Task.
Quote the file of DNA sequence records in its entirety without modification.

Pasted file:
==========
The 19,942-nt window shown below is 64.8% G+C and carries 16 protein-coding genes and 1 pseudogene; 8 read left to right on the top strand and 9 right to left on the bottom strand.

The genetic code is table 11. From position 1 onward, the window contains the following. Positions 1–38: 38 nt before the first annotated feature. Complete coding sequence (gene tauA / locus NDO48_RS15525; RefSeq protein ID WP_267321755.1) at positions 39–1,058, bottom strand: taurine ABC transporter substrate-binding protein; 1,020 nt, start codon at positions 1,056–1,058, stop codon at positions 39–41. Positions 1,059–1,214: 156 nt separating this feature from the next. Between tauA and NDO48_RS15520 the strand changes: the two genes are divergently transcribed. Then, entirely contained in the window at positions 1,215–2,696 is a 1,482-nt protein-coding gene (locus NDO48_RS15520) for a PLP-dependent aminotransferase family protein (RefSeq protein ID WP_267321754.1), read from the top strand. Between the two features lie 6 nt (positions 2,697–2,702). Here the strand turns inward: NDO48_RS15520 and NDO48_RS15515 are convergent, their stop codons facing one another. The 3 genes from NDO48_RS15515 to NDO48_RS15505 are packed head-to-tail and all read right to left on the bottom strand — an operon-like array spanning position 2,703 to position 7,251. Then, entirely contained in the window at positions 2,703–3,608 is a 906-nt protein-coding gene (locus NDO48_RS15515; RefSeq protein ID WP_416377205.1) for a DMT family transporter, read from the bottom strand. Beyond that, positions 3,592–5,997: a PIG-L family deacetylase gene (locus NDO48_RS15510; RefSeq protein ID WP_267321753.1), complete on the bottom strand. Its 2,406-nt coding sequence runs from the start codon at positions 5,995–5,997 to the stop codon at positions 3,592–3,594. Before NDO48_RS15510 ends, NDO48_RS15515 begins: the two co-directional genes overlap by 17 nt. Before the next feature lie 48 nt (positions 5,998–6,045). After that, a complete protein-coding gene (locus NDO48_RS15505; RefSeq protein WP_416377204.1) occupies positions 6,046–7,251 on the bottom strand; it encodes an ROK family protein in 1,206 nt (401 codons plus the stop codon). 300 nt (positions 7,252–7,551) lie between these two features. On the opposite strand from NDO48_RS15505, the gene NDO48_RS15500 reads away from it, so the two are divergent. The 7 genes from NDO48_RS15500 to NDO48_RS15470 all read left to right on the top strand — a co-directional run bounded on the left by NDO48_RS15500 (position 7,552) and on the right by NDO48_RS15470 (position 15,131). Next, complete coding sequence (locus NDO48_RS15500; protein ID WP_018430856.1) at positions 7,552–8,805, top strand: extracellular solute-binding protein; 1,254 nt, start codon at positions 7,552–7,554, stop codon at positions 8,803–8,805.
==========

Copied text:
The 19,942-nt window shown below is 64.8% G+C and carries 16 protein-coding genes and 1 pseudogene; 8 read left to right on the top strand and 9 right to left on the bottom strand.

The genetic code is table 11. From position 1 onward, the window contains the following. Positions 1–38: 38 nt before the first annotated feature. Complete coding sequence (gene tauA / locus NDO48_RS15525; RefSeq protein ID WP_267321755.1) at positions 39–1,058, bottom strand: taurine ABC transporter substrate-binding protein; 1,020 nt, start codon at positions 1,056–1,058, stop codon at positions 39–41. Positions 1,059–1,214: 156 nt separating this feature from the next. Between tauA and NDO48_RS15520 the strand changes: the two genes are divergently transcribed. Then, entirely contained in the window at positions 1,215–2,696 is a 1,482-nt protein-coding gene (locus NDO48_RS15520) for a PLP-dependent aminotransferase family protein (RefSeq protein ID WP_267321754.1), read from the top strand. Between the two features lie 6 nt (positions 2,697–2,702). Here the strand turns inward: NDO48_RS15520 and NDO48_RS15515 are convergent, their stop codons facing one another. The 3 genes from NDO48_RS15515 to NDO48_RS15505 are packed head-to-tail and all read right to left on the bottom strand — an operon-like array spanning position 2,703 to position 7,251. Then, entirely contained in the window at positions 2,703–3,608 is a 906-nt protein-coding gene (locus NDO48_RS15515; RefSeq protein ID WP_416377205.1) for a DMT family transporter, read from the bottom strand. Beyond that, positions 3,592–5,997: a PIG-L family deacetylase gene (locus NDO48_RS15510; RefSeq protein ID WP_267321753.1), complete on the bottom strand. Its 2,406-nt coding sequence runs from the start codon at positions 5,995–5,997 to the stop codon at positions 3,592–3,594. Before NDO48_RS15510 ends, NDO48_RS15515 begins: the two co-directional genes overlap by 17 nt. Before the next feature lie 48 nt (positions 5,998–6,045). After that, a complete protein-coding gene (locus NDO48_RS15505; RefSeq protein WP_416377204.1) occupies positions 6,046–7,251 on the bottom strand; it encodes an ROK family protein in 1,206 nt (401 codons plus the stop codon). 300 nt (positions 7,252–7,551) lie between these two features. On the opposite strand from NDO48_RS15505, the gene NDO48_RS15500 reads away from it, so the two are divergent. The 7 genes from NDO48_RS15500 to NDO48_RS15470 all read left to right on the top strand — a co-directional run bounded on the left by NDO48_RS15500 (position 7,552) and on the right by NDO48_RS15470 (position 15,131). Next, complete coding sequence (locus NDO48_RS15500; protein ID WP_018430856.1) at positions 7,552–8,805, top strand: extracellular solute-binding protein; 1,254 nt, start codon at positions 7,552–7,554, stop codon at positions 8,803–8,805.